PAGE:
Alaska Airlines announced plans in April to buy Virgin America. The deal is scheduled to be completed by December. Both airlines fly to Hawaii.
In a lawsuit filed Wednesday in U.S. District Court in San Francisco, the plaintiffs described the deal as “substantial and foreboding” and said it contributed to a growing trend of mergers involving large airlines, according to a story in the Las Vegas Sun.
Such mergers increase costs for fliers while eliminating expansion, decreasing the number of available seats on flights and reducing the variety of travel destinations, plaintiffs’ attorney Joe Alioto told the newspaper.
Contacted by Pacific Business News, Alioto said he filed a motion Thursday seeking a preliminary injunction that would halt the acquisition until the lawsuit is decided.
While Alaska Airlines is a good carrier, it's vital that Virgin America remain in business with other low-cost airlines, he said.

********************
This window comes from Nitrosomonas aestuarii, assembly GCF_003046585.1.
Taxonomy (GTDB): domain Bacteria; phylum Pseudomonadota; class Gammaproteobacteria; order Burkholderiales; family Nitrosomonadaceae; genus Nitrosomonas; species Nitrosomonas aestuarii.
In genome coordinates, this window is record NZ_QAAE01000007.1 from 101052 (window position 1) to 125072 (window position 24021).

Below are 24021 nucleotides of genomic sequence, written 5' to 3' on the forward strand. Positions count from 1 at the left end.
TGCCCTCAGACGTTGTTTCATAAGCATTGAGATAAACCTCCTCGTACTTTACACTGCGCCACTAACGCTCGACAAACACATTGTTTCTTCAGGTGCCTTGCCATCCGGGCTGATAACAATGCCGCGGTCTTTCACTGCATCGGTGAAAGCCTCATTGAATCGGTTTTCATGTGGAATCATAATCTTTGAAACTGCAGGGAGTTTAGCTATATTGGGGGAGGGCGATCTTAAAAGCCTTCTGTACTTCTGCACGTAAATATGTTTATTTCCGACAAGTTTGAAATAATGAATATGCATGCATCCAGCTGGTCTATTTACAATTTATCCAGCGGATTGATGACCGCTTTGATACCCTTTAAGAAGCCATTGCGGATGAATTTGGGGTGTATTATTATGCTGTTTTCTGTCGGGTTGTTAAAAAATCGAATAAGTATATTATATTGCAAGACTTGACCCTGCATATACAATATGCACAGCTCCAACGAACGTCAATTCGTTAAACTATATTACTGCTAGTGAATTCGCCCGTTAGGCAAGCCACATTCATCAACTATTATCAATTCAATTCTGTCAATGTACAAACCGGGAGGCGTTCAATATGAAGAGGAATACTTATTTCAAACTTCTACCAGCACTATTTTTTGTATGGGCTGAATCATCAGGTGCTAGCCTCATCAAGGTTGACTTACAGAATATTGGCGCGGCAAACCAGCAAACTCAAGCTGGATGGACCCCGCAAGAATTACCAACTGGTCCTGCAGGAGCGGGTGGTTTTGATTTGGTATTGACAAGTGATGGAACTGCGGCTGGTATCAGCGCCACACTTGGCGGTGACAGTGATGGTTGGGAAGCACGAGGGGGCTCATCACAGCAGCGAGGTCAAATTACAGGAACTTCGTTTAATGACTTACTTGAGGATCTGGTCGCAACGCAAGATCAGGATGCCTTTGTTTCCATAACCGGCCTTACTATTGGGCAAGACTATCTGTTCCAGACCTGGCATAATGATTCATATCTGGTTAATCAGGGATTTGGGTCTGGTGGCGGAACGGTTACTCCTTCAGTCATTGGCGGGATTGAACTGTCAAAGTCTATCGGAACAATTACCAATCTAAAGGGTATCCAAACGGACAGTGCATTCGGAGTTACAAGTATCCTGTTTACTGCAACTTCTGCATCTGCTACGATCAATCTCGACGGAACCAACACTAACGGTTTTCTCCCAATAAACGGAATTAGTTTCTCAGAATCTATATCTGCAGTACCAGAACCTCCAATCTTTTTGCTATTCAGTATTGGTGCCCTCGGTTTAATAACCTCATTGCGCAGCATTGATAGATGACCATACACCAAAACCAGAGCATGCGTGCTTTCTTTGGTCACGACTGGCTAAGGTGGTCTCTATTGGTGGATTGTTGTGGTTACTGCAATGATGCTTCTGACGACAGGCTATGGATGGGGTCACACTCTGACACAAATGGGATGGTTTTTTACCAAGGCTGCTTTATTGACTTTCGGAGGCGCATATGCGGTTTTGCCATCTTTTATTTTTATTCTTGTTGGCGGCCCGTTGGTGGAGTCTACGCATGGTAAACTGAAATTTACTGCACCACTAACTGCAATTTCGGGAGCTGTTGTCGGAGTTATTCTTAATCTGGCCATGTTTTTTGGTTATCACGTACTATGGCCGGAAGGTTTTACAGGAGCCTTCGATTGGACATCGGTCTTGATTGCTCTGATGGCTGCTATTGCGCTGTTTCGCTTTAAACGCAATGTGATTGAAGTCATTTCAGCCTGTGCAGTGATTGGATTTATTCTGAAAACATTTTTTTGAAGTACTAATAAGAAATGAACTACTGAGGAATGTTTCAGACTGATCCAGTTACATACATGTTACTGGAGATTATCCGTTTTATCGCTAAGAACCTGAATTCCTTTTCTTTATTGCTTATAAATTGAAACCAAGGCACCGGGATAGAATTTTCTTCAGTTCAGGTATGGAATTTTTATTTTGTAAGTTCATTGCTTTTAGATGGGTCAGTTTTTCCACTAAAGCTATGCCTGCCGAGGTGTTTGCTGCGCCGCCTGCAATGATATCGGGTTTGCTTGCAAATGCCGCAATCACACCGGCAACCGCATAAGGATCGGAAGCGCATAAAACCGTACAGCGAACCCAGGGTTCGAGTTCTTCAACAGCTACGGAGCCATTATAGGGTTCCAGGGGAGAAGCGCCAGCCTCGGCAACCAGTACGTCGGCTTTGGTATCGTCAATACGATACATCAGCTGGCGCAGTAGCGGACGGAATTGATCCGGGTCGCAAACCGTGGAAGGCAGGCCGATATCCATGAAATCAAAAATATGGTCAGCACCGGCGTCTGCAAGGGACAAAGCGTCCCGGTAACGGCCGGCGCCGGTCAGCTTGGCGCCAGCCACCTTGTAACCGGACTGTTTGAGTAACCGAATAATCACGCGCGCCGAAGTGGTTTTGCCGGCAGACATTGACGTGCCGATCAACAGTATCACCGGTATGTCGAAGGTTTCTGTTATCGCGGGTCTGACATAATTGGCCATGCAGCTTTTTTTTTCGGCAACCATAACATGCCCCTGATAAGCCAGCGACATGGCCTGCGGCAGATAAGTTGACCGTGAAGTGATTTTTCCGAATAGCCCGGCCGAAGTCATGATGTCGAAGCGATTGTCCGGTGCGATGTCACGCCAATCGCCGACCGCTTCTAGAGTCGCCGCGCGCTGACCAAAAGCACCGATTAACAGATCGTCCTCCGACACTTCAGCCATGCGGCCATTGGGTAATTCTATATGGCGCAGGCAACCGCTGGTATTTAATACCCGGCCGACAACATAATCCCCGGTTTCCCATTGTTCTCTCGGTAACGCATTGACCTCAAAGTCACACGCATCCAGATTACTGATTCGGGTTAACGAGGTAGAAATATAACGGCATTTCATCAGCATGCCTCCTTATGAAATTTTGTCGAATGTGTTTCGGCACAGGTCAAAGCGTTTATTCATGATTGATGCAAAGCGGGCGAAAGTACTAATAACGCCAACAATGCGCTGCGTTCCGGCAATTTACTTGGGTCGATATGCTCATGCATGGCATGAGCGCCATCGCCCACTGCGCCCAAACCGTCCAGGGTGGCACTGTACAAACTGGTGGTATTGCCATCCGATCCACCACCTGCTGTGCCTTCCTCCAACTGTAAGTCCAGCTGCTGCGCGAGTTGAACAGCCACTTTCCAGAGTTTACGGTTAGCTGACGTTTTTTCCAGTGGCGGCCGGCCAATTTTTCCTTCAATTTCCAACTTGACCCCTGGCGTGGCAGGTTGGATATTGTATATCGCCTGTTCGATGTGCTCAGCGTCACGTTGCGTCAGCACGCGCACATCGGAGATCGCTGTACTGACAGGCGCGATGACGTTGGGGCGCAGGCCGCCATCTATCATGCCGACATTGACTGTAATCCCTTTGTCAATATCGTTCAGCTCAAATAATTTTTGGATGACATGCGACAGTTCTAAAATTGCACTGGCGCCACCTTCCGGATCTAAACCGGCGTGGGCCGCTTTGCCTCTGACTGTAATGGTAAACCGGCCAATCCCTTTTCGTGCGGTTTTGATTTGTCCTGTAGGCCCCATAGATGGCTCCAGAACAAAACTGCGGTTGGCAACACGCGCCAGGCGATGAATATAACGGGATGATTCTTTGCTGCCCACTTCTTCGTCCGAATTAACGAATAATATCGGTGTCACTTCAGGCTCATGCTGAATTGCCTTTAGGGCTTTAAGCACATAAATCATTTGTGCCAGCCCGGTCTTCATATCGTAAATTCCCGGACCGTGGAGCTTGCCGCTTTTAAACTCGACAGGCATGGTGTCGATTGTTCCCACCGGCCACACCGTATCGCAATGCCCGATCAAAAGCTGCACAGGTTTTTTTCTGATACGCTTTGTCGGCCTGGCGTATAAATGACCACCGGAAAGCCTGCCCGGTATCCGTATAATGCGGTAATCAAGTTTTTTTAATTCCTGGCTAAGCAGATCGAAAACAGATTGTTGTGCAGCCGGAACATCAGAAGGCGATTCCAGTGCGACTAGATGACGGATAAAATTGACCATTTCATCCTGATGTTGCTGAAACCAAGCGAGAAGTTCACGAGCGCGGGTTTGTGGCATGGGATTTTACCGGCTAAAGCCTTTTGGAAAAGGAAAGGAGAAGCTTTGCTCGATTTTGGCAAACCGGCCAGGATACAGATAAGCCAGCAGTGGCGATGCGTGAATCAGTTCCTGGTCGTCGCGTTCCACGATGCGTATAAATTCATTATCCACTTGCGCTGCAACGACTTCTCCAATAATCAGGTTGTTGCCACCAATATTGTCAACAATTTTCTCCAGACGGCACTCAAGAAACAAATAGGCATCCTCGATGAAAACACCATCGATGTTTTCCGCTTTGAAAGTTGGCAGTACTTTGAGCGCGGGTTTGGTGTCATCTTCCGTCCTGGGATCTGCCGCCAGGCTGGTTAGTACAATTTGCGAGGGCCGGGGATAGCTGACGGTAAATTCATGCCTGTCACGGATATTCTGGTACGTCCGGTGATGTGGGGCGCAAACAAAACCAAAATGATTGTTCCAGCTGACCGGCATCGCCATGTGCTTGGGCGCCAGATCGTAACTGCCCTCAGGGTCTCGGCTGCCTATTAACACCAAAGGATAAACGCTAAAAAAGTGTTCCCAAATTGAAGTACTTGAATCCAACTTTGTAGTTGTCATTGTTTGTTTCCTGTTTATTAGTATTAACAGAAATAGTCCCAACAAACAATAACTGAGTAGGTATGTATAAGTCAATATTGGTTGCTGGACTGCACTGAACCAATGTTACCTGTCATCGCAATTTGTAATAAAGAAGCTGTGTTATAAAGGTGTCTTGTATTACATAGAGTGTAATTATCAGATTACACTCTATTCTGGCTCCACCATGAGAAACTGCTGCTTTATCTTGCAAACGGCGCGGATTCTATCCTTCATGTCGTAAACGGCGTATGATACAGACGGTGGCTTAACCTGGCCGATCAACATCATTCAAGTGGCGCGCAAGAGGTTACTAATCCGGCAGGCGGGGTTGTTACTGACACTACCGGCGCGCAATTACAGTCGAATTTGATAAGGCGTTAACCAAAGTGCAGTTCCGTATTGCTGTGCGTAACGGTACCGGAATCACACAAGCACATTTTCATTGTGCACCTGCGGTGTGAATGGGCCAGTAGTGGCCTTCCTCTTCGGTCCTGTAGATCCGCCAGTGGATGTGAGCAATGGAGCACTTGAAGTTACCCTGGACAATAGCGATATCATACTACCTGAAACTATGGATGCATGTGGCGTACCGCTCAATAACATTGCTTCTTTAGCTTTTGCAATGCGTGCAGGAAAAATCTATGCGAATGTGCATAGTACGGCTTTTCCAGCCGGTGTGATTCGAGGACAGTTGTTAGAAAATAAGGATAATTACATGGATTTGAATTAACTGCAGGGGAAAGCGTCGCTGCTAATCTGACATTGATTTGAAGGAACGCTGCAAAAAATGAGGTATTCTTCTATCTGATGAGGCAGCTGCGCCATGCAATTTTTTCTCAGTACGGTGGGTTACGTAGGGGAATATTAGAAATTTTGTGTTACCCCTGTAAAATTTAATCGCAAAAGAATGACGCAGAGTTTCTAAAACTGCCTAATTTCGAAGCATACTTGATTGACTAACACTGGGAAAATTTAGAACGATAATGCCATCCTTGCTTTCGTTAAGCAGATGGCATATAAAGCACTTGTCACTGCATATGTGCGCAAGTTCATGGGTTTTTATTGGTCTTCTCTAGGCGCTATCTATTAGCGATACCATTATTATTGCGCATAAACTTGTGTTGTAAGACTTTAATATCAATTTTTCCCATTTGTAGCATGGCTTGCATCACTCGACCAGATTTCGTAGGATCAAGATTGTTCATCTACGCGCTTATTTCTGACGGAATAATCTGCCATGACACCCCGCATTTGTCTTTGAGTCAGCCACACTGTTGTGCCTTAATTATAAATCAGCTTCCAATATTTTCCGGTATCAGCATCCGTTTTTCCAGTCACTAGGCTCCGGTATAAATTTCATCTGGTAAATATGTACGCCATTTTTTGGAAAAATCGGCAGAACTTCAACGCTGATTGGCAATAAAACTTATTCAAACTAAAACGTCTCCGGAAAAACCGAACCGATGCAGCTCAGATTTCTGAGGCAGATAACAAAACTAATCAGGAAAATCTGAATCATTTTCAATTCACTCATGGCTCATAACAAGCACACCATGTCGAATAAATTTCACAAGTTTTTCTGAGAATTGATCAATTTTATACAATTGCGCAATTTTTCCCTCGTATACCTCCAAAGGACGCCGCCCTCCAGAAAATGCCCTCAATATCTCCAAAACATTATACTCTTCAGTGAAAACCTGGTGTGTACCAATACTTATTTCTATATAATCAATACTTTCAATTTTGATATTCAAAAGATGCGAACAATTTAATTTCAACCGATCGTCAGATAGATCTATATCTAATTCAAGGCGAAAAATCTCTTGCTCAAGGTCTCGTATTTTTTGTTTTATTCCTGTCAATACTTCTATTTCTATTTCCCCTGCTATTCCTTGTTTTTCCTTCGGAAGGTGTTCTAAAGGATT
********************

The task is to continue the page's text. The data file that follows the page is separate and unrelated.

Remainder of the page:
"Their competition is extremely important if there's going to be any competition in the airline industry," he told PBN.
The plaintiffs are seeking a court order prohibiting the $4 billion ongoing acquisition, which includes Alaska Airlines paying $2.6 billion in cash and assuming $1.4 billion in current debt and leases.
Last week, Alaska Airlines announced its intention to cut about 225 Virgin America management positions as part of the merger.
Alaska Airlines, based in the Seattle area, has 157 aircraft and 880 average daily flights. San Francisco-based Virgin America has 63 aircraft and makes about 200 daily flights.
(James Ptichard - Pacific Business News)